Nearly 200 years ago a new era in history was heralded when the first train took its maiden voyage. The early prototype was developed by the English engineer Richard Trevithick. The railway journey began at the ironworks of Penydarren, South Wales and was over nine miles long. It had 5 wagons and carried 10 tons of iron and 70 men. It took a total of 4 hours and 5 minutes for the locomotive to complete the trip. With a speed of 2.4 mph (3.9 km/h) the average human would’ve outpaced the train (3-4 mph).
The steam engine was not originally intended to be a train. In fact, it had been commissioned by the owner of the ironworks, Samuel Homfray, to drive hammers at the mines. Trevithick showed Homfray another use for the steam engine. He mounted the engine onto the wheels to illustrate how it could be turned into a locomotive. Impressed, Homfray bet another ironworks proprietor, Richard Crayshaw, that his new machine could pull 10 tons of iron. Homfray won the bet- though the train managed to break the cast iron tracks on its return trip, due to its heavy weight. The steam engine only had one journey as a train before being retired from the railway. It was kept for its initial job of driving hammers though.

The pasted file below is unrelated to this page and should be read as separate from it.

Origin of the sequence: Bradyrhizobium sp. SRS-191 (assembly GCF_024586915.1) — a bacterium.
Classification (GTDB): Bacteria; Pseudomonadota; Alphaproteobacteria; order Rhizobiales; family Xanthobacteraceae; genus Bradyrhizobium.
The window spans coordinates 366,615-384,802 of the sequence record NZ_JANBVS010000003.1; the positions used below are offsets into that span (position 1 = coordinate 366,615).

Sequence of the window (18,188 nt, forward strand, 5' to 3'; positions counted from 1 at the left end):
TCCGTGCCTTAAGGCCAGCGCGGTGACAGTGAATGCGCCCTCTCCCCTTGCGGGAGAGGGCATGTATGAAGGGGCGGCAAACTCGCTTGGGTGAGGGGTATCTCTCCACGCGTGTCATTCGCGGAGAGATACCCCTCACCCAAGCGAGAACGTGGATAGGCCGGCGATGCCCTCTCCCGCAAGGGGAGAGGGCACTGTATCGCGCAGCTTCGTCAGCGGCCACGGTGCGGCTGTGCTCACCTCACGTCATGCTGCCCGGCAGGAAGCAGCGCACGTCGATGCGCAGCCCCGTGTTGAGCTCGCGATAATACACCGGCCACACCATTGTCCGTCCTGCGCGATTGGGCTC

It took another twenty years for the first official passenger train. On 25 September 1825 a line opened taking a total of 550 coal workers from Shildon, UK to Stockton-upon-Tees, UK. More advancements later followed. Click here for a history of the train.